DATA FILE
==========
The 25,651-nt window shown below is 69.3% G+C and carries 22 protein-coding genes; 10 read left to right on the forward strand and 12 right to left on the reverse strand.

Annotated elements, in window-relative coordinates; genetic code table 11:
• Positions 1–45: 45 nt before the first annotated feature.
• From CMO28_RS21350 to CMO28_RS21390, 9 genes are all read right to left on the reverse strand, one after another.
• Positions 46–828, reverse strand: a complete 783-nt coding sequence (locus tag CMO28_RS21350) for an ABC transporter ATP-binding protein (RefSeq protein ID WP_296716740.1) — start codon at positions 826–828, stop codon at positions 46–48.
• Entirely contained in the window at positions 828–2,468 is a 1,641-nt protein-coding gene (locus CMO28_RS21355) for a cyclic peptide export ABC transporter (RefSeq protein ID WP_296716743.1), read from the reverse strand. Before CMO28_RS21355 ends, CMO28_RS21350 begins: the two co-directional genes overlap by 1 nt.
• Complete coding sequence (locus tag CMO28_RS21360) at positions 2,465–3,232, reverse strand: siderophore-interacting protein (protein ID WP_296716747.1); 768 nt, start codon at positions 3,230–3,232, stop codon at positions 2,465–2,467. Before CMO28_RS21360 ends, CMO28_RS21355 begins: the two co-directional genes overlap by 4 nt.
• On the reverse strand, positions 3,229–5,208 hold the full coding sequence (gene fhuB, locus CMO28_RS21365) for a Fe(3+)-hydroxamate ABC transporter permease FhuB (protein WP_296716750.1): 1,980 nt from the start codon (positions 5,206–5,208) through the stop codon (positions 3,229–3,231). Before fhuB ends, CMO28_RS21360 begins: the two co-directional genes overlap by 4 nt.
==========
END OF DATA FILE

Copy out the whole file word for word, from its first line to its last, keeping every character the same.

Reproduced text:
The 25,651-nt window shown below is 69.3% G+C and carries 22 protein-coding genes; 10 read left to right on the forward strand and 12 right to left on the reverse strand.

Annotated elements, in window-relative coordinates; genetic code table 11:
• Positions 1–45: 45 nt before the first annotated feature.
• From CMO28_RS21350 to CMO28_RS21390, 9 genes are all read right to left on the reverse strand, one after another.
• Positions 46–828, reverse strand: a complete 783-nt coding sequence (locus tag CMO28_RS21350) for an ABC transporter ATP-binding protein (RefSeq protein ID WP_296716740.1) — start codon at positions 826–828, stop codon at positions 46–48.
• Entirely contained in the window at positions 828–2,468 is a 1,641-nt protein-coding gene (locus CMO28_RS21355) for a cyclic peptide export ABC transporter (RefSeq protein ID WP_296716743.1), read from the reverse strand. Before CMO28_RS21355 ends, CMO28_RS21350 begins: the two co-directional genes overlap by 1 nt.
• Complete coding sequence (locus tag CMO28_RS21360) at positions 2,465–3,232, reverse strand: siderophore-interacting protein (protein ID WP_296716747.1); 768 nt, start codon at positions 3,230–3,232, stop codon at positions 2,465–2,467. Before CMO28_RS21360 ends, CMO28_RS21355 begins: the two co-directional genes overlap by 4 nt.
• On the reverse strand, positions 3,229–5,208 hold the full coding sequence (gene fhuB, locus CMO28_RS21365) for a Fe(3+)-hydroxamate ABC transporter permease FhuB (protein WP_296716750.1): 1,980 nt from the start codon (positions 5,206–5,208) through the stop codon (positions 3,229–3,231). Before fhuB ends, CMO28_RS21360 begins: the two co-directional genes overlap by 4 nt.